The 1939 Charity Hospital building served the healthcare needs of generations of the city’s poor. However, its basement flooded during hurricane Katrina, and for the past eight years the building has remained vacant.
WWNO’s Listening Post collected audio from its two regular recording locations — at Norman Mayer Library in Gentilly and HeadQuarters Barbershop on Broad Street — to hear what people had to say about the redevelopment of Charity Hospital and the surrounding area. The Listening Post asked people these questions:
Mayor Mitch Landrieu applied for $100 million in state construction funds on Friday to redevelop the former Charity Hospital building. Renovating the building would cost around $300 million, and revitalize a moribund stretch of downtown.
It is highly unlikely that Governor Bobby Jindal and state legislators will give Mayor Landrieu the full $100 million next year. He asked for $100 million this year as well. He got $13 million.
New Orleanians who attended recent public meetings on the 2014 city budget had a lot of complaints, but none came up so frequently as the city’s crumbling streets. With constant construction on the city’s major commercial arteries, residents of smaller streets wondered when the city planned to get around to them.
Mayor Mitch Landrieu’s 2014 capital budget may finally offer some relief. Of the $247 million dedicated to capital projects in the proposal, more than half is slated for minor street repairs.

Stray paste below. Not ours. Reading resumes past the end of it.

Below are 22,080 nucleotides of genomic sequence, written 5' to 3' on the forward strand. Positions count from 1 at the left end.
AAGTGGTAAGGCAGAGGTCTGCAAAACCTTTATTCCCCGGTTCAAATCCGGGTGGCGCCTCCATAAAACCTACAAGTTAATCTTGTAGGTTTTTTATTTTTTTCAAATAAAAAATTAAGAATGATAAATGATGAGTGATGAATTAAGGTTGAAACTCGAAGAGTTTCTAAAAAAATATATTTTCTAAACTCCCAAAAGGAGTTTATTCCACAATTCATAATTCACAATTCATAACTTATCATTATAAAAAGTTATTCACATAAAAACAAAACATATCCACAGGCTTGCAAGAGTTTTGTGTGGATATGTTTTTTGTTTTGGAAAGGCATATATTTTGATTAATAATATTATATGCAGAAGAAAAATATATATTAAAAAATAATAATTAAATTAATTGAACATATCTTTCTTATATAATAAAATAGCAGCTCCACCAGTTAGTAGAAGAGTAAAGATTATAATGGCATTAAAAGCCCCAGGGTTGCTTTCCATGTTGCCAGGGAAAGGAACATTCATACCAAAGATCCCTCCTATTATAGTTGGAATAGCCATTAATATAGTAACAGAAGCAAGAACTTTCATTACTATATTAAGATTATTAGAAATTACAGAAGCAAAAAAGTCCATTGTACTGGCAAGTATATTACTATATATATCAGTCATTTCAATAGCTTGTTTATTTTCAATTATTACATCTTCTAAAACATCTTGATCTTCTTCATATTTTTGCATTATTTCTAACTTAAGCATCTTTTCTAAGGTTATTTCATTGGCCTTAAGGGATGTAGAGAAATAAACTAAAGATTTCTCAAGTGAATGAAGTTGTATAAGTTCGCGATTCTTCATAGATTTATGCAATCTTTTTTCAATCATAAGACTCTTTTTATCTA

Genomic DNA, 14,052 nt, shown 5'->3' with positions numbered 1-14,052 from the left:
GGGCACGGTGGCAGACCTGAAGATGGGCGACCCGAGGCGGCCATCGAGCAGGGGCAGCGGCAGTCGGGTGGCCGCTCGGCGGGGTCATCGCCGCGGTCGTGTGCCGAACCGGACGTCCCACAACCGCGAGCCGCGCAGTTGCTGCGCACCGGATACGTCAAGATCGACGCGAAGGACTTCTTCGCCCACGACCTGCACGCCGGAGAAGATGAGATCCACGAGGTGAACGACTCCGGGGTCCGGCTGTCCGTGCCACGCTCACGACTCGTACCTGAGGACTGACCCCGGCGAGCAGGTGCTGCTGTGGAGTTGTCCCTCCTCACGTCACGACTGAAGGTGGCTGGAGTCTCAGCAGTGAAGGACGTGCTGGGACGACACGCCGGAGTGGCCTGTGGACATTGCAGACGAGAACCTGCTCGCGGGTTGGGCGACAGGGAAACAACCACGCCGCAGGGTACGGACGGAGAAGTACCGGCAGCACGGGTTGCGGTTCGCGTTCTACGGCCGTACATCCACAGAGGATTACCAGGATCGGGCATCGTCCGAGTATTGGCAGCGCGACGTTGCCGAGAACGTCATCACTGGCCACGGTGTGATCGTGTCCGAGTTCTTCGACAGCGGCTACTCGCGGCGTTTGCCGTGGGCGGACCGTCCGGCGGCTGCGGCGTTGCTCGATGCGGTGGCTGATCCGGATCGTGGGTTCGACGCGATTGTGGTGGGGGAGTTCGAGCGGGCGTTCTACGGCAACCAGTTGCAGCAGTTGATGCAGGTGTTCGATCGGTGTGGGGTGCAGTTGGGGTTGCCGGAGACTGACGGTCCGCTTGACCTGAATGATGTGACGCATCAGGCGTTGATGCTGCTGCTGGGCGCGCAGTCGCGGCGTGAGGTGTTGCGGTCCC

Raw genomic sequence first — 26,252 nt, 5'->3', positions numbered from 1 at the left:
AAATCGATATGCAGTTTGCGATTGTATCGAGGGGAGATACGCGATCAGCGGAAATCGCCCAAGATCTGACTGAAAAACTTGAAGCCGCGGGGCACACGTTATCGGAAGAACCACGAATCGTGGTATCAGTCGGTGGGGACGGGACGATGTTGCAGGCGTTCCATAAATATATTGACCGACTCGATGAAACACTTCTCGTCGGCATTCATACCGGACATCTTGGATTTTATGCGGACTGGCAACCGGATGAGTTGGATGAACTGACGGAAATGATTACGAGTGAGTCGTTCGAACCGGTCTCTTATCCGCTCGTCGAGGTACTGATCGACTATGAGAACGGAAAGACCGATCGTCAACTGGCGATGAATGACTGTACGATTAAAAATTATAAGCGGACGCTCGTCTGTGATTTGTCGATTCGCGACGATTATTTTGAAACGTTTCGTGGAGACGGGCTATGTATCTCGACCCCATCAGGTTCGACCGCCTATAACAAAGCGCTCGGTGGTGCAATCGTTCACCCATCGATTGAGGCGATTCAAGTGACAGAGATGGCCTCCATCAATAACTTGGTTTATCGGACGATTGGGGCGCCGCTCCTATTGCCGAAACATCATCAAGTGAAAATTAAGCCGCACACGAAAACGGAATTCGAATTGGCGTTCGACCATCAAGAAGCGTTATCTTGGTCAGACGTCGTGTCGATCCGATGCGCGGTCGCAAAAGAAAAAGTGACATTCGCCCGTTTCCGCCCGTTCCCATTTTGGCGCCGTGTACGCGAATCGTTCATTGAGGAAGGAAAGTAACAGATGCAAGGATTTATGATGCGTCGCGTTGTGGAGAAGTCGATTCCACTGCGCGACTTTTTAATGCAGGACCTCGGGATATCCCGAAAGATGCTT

Standing on Canal Street, Pres Kabacoff describes his ideas to redevelop downtown New Orleans. The parking lot across the street would become a new mall to rival Lakeside Shopping Center. The old Charity Hospital, in the background, would be the home to City Hall, Civil District Court and a neuroscience research center.
Developer Pres Kabacoff says he is a man on a mission to transform downtown. If the city center can be revitalized, he says, and the river can be connected to the lake, it would transform the entire city of New Orleans.
New Orleans Mayor Mitch Landrieu has begun his annual round of community meetings to set budget priorities for the coming year. Some suggestions range from fixing streets to using the shuttered Charity Hospital as a new City Hall.